I was speaking with someone else on this site today about the insecurity we feel as partners, about many aspects of our relationships. As Ed pointed out, the issues we face as partners include more than, and can go deeper than, infidelity. And I think it's possible that, just as survivors sometimes make their childhoods work overtime to compensate for/excuse their adult choices (in the way that PAS describes), we as partners sometimes do the same with the more glaring negative behaviors such as infidelity or drug abuse.

Maybe this is because it's easiest for us to see, or because it feels more "legitimate" to have this kind of focus for our insecurities and hurt?

If your husband had never cheated on you but still kept his secrets from you, would you have any less of a right to feel betrayed? What if you'd learned about the abuse but had yet to discover the infidelity? Would you still feel hurt and betrayed on discovering it? No, there's not REALLY infidelity in too many pizzas and beers, but if you're sitting at home by yourself every night while he's at the pizza place with friends, does it really feel better than sitting at home every night while he's telling you he's at the pizza place but really looking for sex?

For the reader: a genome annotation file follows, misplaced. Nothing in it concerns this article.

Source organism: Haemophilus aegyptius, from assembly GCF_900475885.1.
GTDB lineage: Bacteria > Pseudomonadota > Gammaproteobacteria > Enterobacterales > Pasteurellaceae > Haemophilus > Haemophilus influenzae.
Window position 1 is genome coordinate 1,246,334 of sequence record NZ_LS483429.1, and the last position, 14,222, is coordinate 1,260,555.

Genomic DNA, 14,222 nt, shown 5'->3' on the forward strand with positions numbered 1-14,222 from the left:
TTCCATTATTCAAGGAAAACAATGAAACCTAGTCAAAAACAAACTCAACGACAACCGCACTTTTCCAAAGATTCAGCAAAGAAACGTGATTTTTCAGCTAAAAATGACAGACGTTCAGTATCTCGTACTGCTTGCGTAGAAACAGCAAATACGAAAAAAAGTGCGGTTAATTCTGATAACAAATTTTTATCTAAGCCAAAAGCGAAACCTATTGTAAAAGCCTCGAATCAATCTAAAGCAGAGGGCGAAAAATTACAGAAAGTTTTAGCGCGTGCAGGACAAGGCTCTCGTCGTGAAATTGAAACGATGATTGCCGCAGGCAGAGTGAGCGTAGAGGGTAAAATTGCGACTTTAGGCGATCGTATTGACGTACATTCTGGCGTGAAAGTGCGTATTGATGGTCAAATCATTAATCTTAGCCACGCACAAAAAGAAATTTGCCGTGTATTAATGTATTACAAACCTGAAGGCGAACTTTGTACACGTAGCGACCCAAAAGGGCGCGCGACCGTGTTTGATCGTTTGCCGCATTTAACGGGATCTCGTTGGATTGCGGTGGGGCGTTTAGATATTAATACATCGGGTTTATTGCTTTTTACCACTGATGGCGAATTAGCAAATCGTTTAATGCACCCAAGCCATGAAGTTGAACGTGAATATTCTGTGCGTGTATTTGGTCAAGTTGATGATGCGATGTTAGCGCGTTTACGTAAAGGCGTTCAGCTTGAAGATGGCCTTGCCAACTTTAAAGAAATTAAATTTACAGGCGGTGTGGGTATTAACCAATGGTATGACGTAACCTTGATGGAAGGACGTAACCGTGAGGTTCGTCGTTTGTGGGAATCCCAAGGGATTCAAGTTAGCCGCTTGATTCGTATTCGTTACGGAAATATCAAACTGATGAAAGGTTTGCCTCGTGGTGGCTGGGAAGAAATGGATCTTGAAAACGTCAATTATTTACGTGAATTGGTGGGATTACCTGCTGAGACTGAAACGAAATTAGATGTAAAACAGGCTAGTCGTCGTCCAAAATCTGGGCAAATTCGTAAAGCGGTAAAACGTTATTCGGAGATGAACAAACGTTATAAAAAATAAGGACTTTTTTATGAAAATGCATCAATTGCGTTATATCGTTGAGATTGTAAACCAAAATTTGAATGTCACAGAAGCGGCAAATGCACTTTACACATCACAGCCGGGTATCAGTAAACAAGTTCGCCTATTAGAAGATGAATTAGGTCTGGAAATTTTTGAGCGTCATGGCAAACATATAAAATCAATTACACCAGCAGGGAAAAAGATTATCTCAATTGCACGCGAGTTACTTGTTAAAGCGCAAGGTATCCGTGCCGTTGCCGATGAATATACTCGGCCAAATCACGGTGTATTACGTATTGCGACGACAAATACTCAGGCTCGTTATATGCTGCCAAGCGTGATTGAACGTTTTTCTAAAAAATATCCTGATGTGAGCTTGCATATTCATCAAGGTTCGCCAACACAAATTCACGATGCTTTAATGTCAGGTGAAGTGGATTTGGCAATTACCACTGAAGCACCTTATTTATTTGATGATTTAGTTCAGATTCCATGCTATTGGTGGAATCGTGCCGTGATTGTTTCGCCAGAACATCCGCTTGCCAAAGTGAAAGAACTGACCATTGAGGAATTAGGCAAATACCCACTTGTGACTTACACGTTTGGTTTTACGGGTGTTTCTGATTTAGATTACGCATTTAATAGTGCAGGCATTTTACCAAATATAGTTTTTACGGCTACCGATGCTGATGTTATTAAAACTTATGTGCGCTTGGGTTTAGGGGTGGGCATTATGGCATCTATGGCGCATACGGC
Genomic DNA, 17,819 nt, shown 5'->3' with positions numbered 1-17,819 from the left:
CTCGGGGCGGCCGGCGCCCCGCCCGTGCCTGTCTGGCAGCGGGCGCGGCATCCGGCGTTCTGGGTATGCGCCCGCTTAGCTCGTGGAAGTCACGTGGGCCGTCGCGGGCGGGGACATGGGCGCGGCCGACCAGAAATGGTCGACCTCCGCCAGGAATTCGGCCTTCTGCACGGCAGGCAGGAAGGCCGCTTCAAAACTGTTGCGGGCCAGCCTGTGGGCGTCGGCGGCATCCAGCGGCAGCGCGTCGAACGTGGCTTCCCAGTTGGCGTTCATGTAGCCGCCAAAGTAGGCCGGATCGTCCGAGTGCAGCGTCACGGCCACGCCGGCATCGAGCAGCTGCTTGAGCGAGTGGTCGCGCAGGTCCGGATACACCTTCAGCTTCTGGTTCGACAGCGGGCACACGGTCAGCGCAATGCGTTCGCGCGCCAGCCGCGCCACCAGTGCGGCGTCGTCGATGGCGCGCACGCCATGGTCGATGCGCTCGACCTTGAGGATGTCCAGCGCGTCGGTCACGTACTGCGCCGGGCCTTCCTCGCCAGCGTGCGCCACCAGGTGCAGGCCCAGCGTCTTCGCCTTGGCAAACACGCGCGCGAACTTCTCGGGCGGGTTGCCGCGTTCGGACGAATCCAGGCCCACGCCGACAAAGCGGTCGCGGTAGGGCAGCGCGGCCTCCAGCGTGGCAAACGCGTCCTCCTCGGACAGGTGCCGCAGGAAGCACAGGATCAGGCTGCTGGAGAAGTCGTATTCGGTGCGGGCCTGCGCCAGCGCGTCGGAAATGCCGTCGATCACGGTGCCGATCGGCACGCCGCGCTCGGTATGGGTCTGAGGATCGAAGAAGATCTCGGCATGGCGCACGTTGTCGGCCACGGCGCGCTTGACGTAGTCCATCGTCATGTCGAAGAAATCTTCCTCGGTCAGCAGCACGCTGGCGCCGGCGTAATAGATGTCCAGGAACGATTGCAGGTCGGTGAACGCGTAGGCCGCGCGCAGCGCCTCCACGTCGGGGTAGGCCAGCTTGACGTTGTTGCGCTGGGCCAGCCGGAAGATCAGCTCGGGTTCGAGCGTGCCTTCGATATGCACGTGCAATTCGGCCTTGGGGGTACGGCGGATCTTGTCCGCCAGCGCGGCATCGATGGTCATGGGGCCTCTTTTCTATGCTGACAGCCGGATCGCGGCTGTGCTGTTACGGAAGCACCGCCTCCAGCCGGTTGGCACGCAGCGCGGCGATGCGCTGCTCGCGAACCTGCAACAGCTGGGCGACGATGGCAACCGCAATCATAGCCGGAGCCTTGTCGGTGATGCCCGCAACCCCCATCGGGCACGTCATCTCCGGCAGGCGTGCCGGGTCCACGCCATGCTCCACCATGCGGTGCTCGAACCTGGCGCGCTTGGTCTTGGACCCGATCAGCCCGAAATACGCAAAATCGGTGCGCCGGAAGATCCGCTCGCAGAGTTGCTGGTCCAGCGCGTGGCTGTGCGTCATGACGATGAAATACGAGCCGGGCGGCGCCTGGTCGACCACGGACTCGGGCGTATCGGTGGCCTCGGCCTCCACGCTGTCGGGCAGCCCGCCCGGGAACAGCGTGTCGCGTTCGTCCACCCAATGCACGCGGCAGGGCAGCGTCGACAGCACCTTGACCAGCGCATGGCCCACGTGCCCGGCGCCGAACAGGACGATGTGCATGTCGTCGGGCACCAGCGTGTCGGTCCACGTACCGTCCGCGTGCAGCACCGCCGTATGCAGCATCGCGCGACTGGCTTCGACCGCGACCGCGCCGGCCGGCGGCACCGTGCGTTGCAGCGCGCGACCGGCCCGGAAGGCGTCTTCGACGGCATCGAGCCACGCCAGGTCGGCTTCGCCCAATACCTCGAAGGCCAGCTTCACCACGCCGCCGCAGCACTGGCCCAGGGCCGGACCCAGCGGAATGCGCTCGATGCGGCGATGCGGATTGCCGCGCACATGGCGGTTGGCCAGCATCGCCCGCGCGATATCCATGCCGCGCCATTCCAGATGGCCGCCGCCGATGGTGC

Intellectually, I think it's pretty easy for us to say, our feelings are our feelings and we can have them no matter what. But emotionally, it feels strange for me to think that I might be more hurt by the general selfishness and distance that characterized the period during the "acting out" than the affair itself. And I know how weird that would probably sound to all the "normals" too... even if I had any friends who knew the whole story of his abuse, infidelity, etc., I'm sure if I told anyone but you guys that I was hurt more by a few years of constant medium-level crappy treatment than I was by a year of infidelity, they'd look at me like I was nuts.

But, compared to the way I was treated, it's easy to believe that the infidelity had nothing to do with me. Even if our true love couldn't have kept him from ignoring the compulsion to act out, why didn't it keep him from treating his family badly? That's where the "I love you, I'm sorry" felt like a lie to me, not in the acting out.